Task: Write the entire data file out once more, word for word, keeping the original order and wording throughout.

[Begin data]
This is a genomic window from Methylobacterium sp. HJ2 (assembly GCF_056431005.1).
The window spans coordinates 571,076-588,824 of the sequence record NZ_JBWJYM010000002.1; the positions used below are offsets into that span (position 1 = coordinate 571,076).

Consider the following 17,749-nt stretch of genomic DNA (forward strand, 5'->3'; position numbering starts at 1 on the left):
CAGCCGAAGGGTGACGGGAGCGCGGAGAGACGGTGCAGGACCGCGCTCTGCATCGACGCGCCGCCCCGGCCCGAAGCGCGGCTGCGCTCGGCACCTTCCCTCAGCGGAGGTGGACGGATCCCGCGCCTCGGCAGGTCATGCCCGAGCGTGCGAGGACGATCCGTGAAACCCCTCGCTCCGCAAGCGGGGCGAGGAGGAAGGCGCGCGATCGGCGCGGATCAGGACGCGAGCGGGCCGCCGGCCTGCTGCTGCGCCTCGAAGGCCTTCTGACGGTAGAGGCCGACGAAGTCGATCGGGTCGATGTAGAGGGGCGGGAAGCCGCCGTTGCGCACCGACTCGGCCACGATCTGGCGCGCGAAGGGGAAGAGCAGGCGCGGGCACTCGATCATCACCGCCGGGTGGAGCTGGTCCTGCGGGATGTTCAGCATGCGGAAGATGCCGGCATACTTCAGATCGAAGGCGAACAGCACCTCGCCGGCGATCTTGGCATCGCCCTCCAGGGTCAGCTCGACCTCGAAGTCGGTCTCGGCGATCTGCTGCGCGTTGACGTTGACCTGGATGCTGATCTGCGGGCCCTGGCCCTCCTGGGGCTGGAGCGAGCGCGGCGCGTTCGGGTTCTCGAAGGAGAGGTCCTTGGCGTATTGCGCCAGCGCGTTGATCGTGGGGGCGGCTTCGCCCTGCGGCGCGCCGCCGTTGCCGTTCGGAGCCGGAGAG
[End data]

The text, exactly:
This is a genomic window from Methylobacterium sp. HJ2 (assembly GCF_056431005.1).
The window spans coordinates 571,076-588,824 of the sequence record NZ_JBWJYM010000002.1; the positions used below are offsets into that span (position 1 = coordinate 571,076).

Consider the following 17,749-nt stretch of genomic DNA (forward strand, 5'->3'; position numbering starts at 1 on the left):
CAGCCGAAGGGTGACGGGAGCGCGGAGAGACGGTGCAGGACCGCGCTCTGCATCGACGCGCCGCCCCGGCCCGAAGCGCGGCTGCGCTCGGCACCTTCCCTCAGCGGAGGTGGACGGATCCCGCGCCTCGGCAGGTCATGCCCGAGCGTGCGAGGACGATCCGTGAAACCCCTCGCTCCGCAAGCGGGGCGAGGAGGAAGGCGCGCGATCGGCGCGGATCAGGACGCGAGCGGGCCGCCGGCCTGCTGCTGCGCCTCGAAGGCCTTCTGACGGTAGAGGCCGACGAAGTCGATCGGGTCGATGTAGAGGGGCGGGAAGCCGCCGTTGCGCACCGACTCGGCCACGATCTGGCGCGCGAAGGGGAAGAGCAGGCGCGGGCACTCGATCATCACCGCCGGGTGGAGCTGGTCCTGCGGGATGTTCAGCATGCGGAAGATGCCGGCATACTTCAGATCGAAGGCGAACAGCACCTCGCCGGCGATCTTGGCATCGCCCTCCAGGGTCAGCTCGACCTCGAAGTCGGTCTCGGCGATCTGCTGCGCGTTGACGTTGACCTGGATGCTGATCTGCGGGCCCTGGCCCTCCTGGGGCTGGAGCGAGCGCGGCGCGTTCGGGTTCTCGAAGGAGAGGTCCTTGGCGTATTGCGCCAGCGCGTTGATCGTGGGGGCGGCTTCGCCCTGCGGCGCGCCGCCGTTGCCGTTCGGAGCCGGAGAG